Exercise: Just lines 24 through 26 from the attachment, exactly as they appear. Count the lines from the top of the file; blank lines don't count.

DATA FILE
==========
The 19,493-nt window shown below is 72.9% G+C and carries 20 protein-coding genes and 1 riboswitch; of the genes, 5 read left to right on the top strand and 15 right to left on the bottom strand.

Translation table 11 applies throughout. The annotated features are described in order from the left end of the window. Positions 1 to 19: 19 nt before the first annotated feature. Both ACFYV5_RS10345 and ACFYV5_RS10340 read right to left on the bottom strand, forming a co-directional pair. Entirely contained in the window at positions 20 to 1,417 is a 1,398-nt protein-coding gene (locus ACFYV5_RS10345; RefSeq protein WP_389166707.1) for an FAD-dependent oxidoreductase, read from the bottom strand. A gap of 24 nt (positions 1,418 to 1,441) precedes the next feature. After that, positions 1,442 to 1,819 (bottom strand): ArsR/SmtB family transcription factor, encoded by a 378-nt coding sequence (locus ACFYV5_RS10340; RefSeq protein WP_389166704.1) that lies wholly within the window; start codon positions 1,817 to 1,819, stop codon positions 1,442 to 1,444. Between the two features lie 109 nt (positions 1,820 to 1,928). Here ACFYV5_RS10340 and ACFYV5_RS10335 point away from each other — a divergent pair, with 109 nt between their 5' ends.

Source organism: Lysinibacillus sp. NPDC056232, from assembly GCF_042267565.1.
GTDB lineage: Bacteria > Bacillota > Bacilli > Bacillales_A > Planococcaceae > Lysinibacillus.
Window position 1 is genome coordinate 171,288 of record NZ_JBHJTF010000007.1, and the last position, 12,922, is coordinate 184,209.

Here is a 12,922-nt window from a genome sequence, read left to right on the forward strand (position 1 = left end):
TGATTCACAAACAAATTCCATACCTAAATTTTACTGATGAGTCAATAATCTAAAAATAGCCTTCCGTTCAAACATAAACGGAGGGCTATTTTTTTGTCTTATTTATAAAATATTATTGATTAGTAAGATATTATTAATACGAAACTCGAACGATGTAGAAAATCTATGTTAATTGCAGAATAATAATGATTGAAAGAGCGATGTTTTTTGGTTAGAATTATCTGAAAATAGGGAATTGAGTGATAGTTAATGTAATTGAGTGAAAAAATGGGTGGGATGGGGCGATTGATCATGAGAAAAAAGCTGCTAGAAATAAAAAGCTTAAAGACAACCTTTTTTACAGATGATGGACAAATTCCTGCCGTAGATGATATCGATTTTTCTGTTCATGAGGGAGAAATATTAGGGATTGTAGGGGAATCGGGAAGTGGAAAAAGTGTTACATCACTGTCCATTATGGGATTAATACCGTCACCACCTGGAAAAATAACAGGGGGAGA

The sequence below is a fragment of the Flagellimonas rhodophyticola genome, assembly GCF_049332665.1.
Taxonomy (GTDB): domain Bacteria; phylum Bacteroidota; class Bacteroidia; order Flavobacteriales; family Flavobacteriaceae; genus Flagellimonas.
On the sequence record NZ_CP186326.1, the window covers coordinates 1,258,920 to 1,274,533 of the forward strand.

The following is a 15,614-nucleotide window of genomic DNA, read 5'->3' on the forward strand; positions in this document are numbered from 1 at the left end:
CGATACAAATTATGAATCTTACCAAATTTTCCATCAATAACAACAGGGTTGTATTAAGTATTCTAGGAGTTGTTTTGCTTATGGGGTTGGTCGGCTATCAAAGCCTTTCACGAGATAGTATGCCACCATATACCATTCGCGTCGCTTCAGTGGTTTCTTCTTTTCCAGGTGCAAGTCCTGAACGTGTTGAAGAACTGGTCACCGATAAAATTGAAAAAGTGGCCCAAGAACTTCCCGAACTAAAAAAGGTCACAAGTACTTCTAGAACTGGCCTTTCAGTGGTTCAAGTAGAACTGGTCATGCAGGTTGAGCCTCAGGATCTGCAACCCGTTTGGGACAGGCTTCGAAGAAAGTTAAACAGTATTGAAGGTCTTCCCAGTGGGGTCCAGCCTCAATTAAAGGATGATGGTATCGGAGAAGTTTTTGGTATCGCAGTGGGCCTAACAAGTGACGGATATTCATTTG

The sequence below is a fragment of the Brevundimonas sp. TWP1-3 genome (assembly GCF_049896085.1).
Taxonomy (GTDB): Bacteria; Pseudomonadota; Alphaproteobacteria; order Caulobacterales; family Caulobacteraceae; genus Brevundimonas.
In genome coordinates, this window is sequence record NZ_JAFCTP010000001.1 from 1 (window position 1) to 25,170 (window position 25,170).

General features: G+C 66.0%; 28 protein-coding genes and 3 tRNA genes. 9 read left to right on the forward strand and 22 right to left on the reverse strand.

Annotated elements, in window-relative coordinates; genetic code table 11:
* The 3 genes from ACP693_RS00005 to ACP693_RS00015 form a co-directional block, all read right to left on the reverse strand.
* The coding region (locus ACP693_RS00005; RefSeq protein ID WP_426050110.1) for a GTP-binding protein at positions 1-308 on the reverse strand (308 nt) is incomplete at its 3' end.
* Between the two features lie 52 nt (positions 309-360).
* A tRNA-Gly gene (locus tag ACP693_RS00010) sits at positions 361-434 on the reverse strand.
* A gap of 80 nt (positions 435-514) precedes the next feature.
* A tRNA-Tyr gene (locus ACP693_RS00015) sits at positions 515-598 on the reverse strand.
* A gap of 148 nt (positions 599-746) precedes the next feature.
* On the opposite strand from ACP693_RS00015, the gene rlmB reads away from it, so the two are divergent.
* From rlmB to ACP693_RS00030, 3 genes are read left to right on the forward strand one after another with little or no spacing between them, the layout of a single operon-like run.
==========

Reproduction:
* A gap of 148 nt (positions 599-746) precedes the next feature.
* On the opposite strand from ACP693_RS00015, the gene rlmB reads away from it, so the two are divergent.
* From rlmB to ACP693_RS00030, 3 genes are read left to right on the forward strand one after another with little or no spacing between them, the layout of a single operon-like run.